Feeds

Cambridge boffins draw map to Free Our Data

Campaign to open up Ordnance Survey adds up

Secure remote control for conventional and virtual desktops

Top boffins have given economic backing to a campaign to relax access restrictions on government-collected databases, such as the Ordnance Survey's unrivalled stash of UK mapping information.

The Department for Business, Employment and Regulatory Reform (BERR, formerly DTI) released the analysis, commissioned from a team at the University of Cambridge, last week. It refutes the oft-cited government line that allowing free access and reuse of national data assets would harm the economy.

The Free Our Data campaign has been arguing against that line for two years, and now has the sums to back up its smack talk.

In fact, 147 pages of number-crunching led to the conclusion that opening up the data vaults at the Met Office, Land Registry and a host of other agencies could benefit the economy to the tune of net £164m. The vast majority of that sum would come from the Ordnance Survey, however.

Subject to a policy review, charges for accessing and reusing reams of data should therefore be dropped, they argue. It would mean developers could freely access mapping data to create their own location-dependent apps, rather than be reliant on Google Maps, for example.

Most pleasingly, an enormous administrative bureaucracy involving government departments paying each other for access to information could be torn down.

The government argues that businesses and individuals who use the data should contribute to the cost of collecting it. The counter-argument is damning: Ordnance Survey makes a profit for the Treasury, but locking down its maps suffocates a potential boom in Geographic Information Services and other businesses, that would funnel much more back into the economy.

The full report available here (pdf) from the BERR website (caution: only suitable for differential equation fanciers).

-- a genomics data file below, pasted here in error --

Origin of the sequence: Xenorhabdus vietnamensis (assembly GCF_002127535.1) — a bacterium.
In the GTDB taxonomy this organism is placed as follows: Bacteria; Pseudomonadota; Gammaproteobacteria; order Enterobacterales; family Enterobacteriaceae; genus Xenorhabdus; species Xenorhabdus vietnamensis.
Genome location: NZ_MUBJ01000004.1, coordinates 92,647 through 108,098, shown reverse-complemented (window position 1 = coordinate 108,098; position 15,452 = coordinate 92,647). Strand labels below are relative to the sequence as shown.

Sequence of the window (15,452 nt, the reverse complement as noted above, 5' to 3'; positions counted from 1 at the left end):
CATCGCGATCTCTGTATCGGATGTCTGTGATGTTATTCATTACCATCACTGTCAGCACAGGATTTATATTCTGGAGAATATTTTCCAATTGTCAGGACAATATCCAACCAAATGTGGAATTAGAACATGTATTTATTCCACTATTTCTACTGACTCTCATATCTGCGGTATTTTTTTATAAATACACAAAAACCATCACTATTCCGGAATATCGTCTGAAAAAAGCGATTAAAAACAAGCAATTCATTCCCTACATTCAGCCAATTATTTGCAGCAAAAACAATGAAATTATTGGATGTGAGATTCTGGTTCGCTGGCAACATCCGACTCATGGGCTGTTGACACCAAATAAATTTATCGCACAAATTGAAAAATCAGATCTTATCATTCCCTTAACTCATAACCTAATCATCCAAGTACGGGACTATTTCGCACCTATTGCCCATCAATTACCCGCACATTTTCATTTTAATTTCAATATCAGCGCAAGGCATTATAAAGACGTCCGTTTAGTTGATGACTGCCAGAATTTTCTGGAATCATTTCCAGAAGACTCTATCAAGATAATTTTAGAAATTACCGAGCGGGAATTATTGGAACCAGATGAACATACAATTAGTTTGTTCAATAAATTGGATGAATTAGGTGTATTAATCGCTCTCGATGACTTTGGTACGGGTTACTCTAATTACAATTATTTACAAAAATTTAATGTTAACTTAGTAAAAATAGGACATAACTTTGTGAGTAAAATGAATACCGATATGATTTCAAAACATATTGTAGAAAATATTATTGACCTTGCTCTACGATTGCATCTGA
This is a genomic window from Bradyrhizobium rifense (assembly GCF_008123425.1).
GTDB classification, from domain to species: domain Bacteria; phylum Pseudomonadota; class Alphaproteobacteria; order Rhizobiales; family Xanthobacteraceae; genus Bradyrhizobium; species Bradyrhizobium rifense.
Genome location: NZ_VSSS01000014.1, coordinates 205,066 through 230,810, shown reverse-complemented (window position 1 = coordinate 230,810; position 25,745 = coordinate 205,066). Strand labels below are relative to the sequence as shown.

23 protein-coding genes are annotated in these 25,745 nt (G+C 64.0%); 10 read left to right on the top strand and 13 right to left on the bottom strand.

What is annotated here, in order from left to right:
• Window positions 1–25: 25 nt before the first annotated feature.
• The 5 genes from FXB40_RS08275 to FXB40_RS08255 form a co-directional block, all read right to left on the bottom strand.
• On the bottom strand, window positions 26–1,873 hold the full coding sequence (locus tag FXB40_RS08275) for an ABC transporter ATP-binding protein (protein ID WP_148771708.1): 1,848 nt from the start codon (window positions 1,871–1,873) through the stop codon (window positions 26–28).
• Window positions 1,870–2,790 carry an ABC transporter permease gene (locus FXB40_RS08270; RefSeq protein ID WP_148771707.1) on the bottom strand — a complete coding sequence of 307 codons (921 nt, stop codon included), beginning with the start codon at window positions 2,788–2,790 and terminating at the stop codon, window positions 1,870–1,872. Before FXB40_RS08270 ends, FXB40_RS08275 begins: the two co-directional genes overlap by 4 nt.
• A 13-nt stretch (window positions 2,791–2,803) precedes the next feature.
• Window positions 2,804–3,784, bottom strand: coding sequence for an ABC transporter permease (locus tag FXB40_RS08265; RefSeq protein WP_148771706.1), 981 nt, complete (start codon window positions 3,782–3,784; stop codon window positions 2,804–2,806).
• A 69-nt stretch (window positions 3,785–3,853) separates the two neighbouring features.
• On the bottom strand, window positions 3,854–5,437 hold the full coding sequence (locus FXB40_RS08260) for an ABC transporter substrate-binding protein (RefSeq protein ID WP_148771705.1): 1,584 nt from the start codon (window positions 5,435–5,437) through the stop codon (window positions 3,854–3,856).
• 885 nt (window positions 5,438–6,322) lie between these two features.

Guardian writers Charles Arthur and Michael Cross have been banging the drum with the Free Our Data campaign since the start. You can learn more or join here. ®

Intelligent flash storage arrays

More from The Register

next story
Scrapping the Human Rights Act: What about privacy and freedom of expression?
Justice minister's attack to destroy ability to challenge state
WHY did Sunday Mirror stoop to slurping selfies for smut sting?
Tabloid splashes, MP resigns - but there's a BIG copyright issue here
Google hits back at 'Dear Rupert' over search dominance claims
Choc Factory sniffs: 'We're not pirate-lovers - also, you publish The Sun'
EU to accuse Ireland of giving Apple an overly peachy tax deal – report
Probe expected to say single-digit rate was unlawful
Inequality increasing? BOLLOCKS! You heard me: 'Screw the 1%'
There's morality and then there's economics ...
Hey Brit taxpayers. You just spent £4m on Central London ‘innovation playground’
Catapult me a Mojito, I feel an Digital Innovation coming on
While you queued for an iPhone 6, Apple's Cook sold shares worth $35m
Right before the stock took a 3.8% dive amid bent and broken mobe drama
EU probes Google’s Android omerta again: Talk now, or else
Spill those Android secrets, or we’ll fine you
prev story

Whitepapers

Forging a new future with identity relationship management
Learn about ForgeRock's next generation IRM platform and how it is designed to empower CEOS's and enterprises to engage with consumers.
Storage capacity and performance optimization at Mizuno USA
Mizuno USA turn to Tegile storage technology to solve both their SAN and backup issues.
The next step in data security
With recent increased privacy concerns and computers becoming more powerful, the chance of hackers being able to crack smaller-sized RSA keys increases.
Security for virtualized datacentres
Legacy security solutions are inefficient due to the architectural differences between physical and virtual environments.
A strategic approach to identity relationship management
ForgeRock commissioned Forrester to evaluate companies’ IAM practices and requirements when it comes to customer-facing scenarios versus employee-facing ones.